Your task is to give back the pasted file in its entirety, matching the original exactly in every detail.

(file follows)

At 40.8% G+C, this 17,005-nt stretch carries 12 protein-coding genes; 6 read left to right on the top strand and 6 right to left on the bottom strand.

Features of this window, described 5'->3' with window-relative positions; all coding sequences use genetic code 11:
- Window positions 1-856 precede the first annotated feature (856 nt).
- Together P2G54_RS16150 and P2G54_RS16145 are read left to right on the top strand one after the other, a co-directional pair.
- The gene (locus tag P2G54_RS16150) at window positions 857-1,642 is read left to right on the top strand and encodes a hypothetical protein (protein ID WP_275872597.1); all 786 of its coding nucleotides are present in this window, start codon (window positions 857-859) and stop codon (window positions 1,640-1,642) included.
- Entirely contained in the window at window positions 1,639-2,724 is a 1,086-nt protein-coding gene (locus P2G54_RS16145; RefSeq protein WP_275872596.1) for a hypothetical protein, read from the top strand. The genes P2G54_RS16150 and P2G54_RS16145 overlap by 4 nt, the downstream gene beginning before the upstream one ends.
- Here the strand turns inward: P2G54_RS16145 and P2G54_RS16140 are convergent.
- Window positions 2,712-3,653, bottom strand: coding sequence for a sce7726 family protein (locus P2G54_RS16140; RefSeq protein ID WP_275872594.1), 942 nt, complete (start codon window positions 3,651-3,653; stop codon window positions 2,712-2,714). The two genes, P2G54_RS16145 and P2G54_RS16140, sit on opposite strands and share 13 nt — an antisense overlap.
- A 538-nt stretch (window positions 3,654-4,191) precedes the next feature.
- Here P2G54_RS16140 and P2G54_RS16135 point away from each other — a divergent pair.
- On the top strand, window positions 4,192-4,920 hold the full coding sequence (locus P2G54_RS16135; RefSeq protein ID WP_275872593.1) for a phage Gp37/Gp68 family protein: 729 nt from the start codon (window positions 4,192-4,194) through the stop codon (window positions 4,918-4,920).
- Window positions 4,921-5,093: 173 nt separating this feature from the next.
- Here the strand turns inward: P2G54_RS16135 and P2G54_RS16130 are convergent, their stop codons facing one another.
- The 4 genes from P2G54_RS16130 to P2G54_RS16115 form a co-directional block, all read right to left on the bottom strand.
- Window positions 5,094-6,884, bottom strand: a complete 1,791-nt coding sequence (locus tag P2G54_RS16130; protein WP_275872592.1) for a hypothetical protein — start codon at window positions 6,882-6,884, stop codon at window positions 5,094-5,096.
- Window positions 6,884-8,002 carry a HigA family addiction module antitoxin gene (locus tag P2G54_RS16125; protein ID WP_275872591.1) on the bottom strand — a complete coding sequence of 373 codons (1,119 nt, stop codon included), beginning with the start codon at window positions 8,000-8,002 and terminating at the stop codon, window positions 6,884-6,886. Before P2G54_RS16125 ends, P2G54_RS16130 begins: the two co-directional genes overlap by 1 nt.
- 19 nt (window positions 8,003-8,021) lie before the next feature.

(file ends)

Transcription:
At 40.8% G+C, this 17,005-nt stretch carries 12 protein-coding genes; 6 read left to right on the top strand and 6 right to left on the bottom strand.

Features of this window, described 5'->3' with window-relative positions; all coding sequences use genetic code 11:
- Window positions 1-856 precede the first annotated feature (856 nt).
- Together P2G54_RS16150 and P2G54_RS16145 are read left to right on the top strand one after the other, a co-directional pair.
- The gene (locus tag P2G54_RS16150) at window positions 857-1,642 is read left to right on the top strand and encodes a hypothetical protein (protein ID WP_275872597.1); all 786 of its coding nucleotides are present in this window, start codon (window positions 857-859) and stop codon (window positions 1,640-1,642) included.
- Entirely contained in the window at window positions 1,639-2,724 is a 1,086-nt protein-coding gene (locus P2G54_RS16145; RefSeq protein WP_275872596.1) for a hypothetical protein, read from the top strand. The genes P2G54_RS16150 and P2G54_RS16145 overlap by 4 nt, the downstream gene beginning before the upstream one ends.
- Here the strand turns inward: P2G54_RS16145 and P2G54_RS16140 are convergent.
- Window positions 2,712-3,653, bottom strand: coding sequence for a sce7726 family protein (locus P2G54_RS16140; RefSeq protein ID WP_275872594.1), 942 nt, complete (start codon window positions 3,651-3,653; stop codon window positions 2,712-2,714). The two genes, P2G54_RS16145 and P2G54_RS16140, sit on opposite strands and share 13 nt — an antisense overlap.
- A 538-nt stretch (window positions 3,654-4,191) precedes the next feature.
- Here P2G54_RS16140 and P2G54_RS16135 point away from each other — a divergent pair.
- On the top strand, window positions 4,192-4,920 hold the full coding sequence (locus P2G54_RS16135; RefSeq protein ID WP_275872593.1) for a phage Gp37/Gp68 family protein: 729 nt from the start codon (window positions 4,192-4,194) through the stop codon (window positions 4,918-4,920).
- Window positions 4,921-5,093: 173 nt separating this feature from the next.
- Here the strand turns inward: P2G54_RS16135 and P2G54_RS16130 are convergent, their stop codons facing one another.
- The 4 genes from P2G54_RS16130 to P2G54_RS16115 form a co-directional block, all read right to left on the bottom strand.
- Window positions 5,094-6,884, bottom strand: a complete 1,791-nt coding sequence (locus tag P2G54_RS16130; protein WP_275872592.1) for a hypothetical protein — start codon at window positions 6,882-6,884, stop codon at window positions 5,094-5,096.
- Window positions 6,884-8,002 carry a HigA family addiction module antitoxin gene (locus tag P2G54_RS16125; protein ID WP_275872591.1) on the bottom strand — a complete coding sequence of 373 codons (1,119 nt, stop codon included), beginning with the start codon at window positions 8,000-8,002 and terminating at the stop codon, window positions 6,884-6,886. Before P2G54_RS16125 ends, P2G54_RS16130 begins: the two co-directional genes overlap by 1 nt.
- 19 nt (window positions 8,003-8,021) lie before the next feature.